Russia on Tuesday vetoed a US-sponsored resolution that would extend the work of inspectors seeking to determine who is responsible for chemical weapons attacks in Syria, accusing the US of calling the vote “to show up and dishonor Russia.”
Russian Ambassador to the UN Vassily Nebenzia tried unsuccessfully to postpone the vote until next month — after the joint body comprising investigators from the UN and the chemical weapons watchdog issues a report today on blame for the April 4 chemical attack in Khan Sheikhoun that killed more than 90 people.
Russia’s call for a delay needed nine “yes” votes in the Security Council, but got only four — Russia, China, Bolivia and Kazakhstan — and it was opposed by eight members with three abstentions.
The US-backed resolution was then put to a vote and received 11 “yes” votes, two “no” votes from Russia and Bolivia, and two abstentions by China and Kazakhstan.
Nebenzia said Russia, a close ally of Syria, has criticized the Joint Investigative Mechanism (JIM).
Last year, JIM inspectors determined that Syrian President Bashar al-Assad’s government was behind at least three attacks involving chlorine gas — which Russia strongly disputed — and the Islamic State militant group was responsible for at least one involving mustard gas, which Moscow supported.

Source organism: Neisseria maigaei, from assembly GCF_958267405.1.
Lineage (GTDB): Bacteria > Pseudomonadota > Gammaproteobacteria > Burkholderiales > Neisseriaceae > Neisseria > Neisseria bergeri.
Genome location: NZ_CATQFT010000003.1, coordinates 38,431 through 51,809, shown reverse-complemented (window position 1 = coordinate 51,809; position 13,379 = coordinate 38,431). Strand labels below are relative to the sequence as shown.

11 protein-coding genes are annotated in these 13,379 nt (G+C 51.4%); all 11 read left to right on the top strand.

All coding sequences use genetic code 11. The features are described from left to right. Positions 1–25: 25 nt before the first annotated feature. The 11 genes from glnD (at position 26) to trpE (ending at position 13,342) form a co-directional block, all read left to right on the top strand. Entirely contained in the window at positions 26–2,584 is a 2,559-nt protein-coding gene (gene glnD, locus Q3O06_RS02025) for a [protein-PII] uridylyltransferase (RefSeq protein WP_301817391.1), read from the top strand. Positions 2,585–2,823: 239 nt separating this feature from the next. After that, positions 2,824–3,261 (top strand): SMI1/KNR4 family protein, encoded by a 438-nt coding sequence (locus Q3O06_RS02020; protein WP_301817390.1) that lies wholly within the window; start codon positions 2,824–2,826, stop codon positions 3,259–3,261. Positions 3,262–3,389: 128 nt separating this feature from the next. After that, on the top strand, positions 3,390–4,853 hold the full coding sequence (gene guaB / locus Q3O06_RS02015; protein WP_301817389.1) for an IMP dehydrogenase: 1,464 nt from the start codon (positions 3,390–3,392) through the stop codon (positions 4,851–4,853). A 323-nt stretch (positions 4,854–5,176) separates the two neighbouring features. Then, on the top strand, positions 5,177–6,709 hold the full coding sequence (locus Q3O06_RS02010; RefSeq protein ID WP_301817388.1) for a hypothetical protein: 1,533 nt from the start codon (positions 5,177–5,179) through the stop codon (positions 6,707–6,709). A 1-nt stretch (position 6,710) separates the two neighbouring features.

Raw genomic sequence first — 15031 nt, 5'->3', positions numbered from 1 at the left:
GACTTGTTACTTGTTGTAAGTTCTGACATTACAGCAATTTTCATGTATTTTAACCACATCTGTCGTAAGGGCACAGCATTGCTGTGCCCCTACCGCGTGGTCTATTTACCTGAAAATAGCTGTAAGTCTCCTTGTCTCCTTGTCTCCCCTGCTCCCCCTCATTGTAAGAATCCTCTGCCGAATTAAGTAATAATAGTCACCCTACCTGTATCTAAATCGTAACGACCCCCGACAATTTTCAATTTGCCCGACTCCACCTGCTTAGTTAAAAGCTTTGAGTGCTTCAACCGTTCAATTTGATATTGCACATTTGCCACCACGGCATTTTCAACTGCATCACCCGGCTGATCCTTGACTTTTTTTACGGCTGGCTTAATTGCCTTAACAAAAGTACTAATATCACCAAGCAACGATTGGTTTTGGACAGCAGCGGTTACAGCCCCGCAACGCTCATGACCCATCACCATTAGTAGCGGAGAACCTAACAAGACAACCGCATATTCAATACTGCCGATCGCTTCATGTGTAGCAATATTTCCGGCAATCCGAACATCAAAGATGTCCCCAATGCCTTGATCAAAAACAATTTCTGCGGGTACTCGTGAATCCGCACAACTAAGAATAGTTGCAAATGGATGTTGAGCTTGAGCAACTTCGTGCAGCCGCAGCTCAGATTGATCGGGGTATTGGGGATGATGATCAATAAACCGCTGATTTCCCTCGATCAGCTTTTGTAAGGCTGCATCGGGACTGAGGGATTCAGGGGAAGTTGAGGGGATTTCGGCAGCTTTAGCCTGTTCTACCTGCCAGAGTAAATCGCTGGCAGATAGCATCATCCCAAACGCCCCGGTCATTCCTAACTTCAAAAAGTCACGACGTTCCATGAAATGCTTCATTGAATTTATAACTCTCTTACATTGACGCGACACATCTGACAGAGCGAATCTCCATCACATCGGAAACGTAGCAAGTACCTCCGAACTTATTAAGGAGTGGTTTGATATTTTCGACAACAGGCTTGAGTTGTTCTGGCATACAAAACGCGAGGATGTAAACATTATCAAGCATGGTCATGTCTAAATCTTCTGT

Nebenzia sharply criticized US Ambassador to the UN Nikki Haley, saying she pressed for Tuesday’s vote before the JIM report knowing that Russia would veto and accused her of breaking the unity of the UN Security Council, which is important to most members.
“But what’s important for you is something else,” he said, directing his remarks to Haley. “You need to show up Russia and show that Russia is guilty of not extending the JIM. In fact, you’re the one who’s begging for confrontation.”
Nebenzia said that Russia does not want the JIM terminated.
“Don’t try to create the impression that the JIM will be a dead letter unless we adopt this resolution today,” Nebenzia said before the vote. “Maybe you’re trying to do this intentionally to prove to the world that Russia wants to close down the JIM at any cost. That is not true. We’re ready to return to extending the JIM after the publication of the report and after we discuss it.”
When the council discusses an extension, he said, Russia will insist on amending the JIM mandate, which does not expire until Nov. 17, to ensure “the professionalism and impartiality that we want to see.”
French Ambassador to the UN Francois Delattre, the current president of the Security Council, also called on all council members to come together to allow the JIM mandate’s renewal before it expires.
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